Git Merge vs Rebase: Which Is Better for Your Workflow?

Git Merge vs Rebase Which Is Better for Your Workflow

Introduction Git Merge vs Rebase

Two common Git workflows to integrate changes between branches are merging and rebasing. While both combine changes, there are fundamental differences between Git merge and rebase. In this guide, we will understand how merge and rebase work in Git and illustrate their usage with examples.

How Git Merge Works

The git merge command lets you integrate changes from a source branch into a target branch. For example, merging feature branch changes into main:

git checkout main
git merge feature

This creates a new “merge commit” in main that combines the feature branch changes:

    A---B---C main
D---E---F---G feature

git merge feature

                    A---B---C---M main
                   /           /
D---E---F---G---/           feature

The resulting merge commit M includes changes from both branches.

Merge Types

Git handles merges intelligently based on commit relationships between branches:

Fast-forward merge – If target branch contains no commits after the merge point, the source branch HEAD is simply moved forward:

A---B---C---D main
       E---F---G feature
git checkout main
git merge feature 

         A---B---C---D---E---F---G main

3-way merge – If both branches have diverged, their snapshots are combined and a merge commit is created:

    A---B---X main
C---D---E---F---G feature

git checkout main
git merge feature

                A---B---X---M main
               /           /  
C---D---E---F---G-------/  feature

This replayability of commits makes Git history branching interaction explicit.

How Git Rebase Works

Rebasing essentially replays a branch’s commits on top of another specified base branch. For example, rebasing feature onto main:

A---B---C main
   D---E---F feature

git checkout feature
git rebase main

                      A---B---C main
D'--E'--F' feature

This moves the entire feature branch to begin on top of main, creating new commits D’, E’, F’.

How Rebase Works

Rebase replays commits from the current branch individually on top of the specified base branch:

  • Checkout the feature branch
  • Find the common ancestor between feature and main (commit A)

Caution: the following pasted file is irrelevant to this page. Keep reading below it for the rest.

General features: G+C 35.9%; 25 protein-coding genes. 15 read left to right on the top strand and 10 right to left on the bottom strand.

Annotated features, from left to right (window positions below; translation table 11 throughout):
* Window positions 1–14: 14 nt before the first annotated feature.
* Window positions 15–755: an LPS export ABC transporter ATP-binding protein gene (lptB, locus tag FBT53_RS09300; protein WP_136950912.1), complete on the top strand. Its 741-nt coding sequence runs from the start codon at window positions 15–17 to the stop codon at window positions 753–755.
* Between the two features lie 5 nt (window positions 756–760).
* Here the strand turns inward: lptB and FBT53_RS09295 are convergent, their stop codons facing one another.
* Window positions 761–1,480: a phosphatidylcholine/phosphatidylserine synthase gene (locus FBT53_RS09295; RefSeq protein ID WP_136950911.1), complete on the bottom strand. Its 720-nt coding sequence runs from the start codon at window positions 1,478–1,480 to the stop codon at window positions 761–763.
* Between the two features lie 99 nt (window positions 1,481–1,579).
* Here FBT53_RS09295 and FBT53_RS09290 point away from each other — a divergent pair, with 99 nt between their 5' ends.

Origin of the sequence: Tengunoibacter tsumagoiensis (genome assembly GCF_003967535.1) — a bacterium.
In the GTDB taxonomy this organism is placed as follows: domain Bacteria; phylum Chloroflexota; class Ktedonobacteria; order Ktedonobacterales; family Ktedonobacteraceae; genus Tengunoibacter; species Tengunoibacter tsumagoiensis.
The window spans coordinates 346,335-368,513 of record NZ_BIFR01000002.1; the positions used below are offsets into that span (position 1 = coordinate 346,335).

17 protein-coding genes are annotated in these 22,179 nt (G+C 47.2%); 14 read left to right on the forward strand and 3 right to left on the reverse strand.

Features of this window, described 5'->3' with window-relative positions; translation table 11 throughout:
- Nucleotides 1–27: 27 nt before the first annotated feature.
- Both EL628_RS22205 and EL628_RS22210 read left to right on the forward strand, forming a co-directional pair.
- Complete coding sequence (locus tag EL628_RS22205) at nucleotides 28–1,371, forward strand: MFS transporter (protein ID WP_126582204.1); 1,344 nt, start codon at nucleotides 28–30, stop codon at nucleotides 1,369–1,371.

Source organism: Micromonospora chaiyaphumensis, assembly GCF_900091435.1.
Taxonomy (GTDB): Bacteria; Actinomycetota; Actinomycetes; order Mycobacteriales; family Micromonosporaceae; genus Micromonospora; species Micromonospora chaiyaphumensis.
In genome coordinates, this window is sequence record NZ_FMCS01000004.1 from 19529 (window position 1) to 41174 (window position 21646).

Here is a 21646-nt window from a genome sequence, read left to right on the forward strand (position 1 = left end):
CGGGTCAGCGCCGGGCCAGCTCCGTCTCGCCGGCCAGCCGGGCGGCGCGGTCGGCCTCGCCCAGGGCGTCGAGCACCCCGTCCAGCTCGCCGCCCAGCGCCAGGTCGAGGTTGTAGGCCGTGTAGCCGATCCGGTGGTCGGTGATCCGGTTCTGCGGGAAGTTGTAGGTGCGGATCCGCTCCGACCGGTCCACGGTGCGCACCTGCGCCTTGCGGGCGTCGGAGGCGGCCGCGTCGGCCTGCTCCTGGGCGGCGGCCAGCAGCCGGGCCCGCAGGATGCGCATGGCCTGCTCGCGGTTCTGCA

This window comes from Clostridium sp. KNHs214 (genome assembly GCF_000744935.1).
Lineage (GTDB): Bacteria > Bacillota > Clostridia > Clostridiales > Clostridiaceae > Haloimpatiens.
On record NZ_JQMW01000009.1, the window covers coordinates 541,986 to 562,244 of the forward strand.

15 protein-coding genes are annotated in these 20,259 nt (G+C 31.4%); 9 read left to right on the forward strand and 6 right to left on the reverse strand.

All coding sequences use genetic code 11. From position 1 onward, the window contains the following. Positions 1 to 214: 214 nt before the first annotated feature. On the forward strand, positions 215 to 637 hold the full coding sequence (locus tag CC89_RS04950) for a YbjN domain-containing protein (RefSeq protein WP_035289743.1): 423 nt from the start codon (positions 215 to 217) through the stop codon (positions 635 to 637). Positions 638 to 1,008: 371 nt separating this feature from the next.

• Replay each commit after A from feature on top of main in order
    • Apply D atop main and create D’
    • Apply E atop D’ and create E’
    • Apply F atop E’ and create F’
  • Update feature to point to F’

This can cause conflicts if the replayed commits cannot be cleanly applied atop the base branch.

Key Differences Between Merge and Rebase

ProcessCreates merge commitReplays commits
Commit SHAsPreservedChanges
Main branchLinear historyLinear history
Feature branchesContains mergesRebased onto main
ConflictsAt merge timeDuring rebase
Public historyAvoidPreferable
Git Merge vs Rebase

Merging preserves complete history whereas rebasing rewrites history.

When to Use Merge or Rebase

Use merge when:

  • You want to integrate upstream changes into your feature branch.
  • You need a clean project history.
  • Multiple developers are collaborating on the branch.

Use rebase when:

  • You want a linear project history without unnecessary merges.
  • You work alone on the feature branch most of the time.
  • The branch is still private and unpushed to remote.

Rebasing rewrites history so avoid it on public branches that others may depend on.

Frequently Asked Questions

1. What happens in a git merge vs rebase?

Merge creates a merge commit while rebase replays commits onto another base branch.

2. When should you use rebase over merge?

If you need a linear project history, rebase locally before pushing your feature branch.

3. Does rebasing rewrite commit history?

Yes, rebasing changes commit SHAs so avoid it on public branches.

4. What is the golden rule of rebasing?

Never rebase commits that have been shared publicly.

5. How do you abort a rebase?

Run git rebase --abort to abort an ongoing rebase process and restore original state.


  • git merge integrates branches by creating merge commits.
  • git rebase replays commits from one branch onto another.
  • Merging preserves history while rebasing rewrites it.
  • Understand the difference between the two workflows.
  • Leverage both merge and rebase as suitable for the situation.

Mastering merging and rebasing gives greater flexibility in integrating changes between branches.

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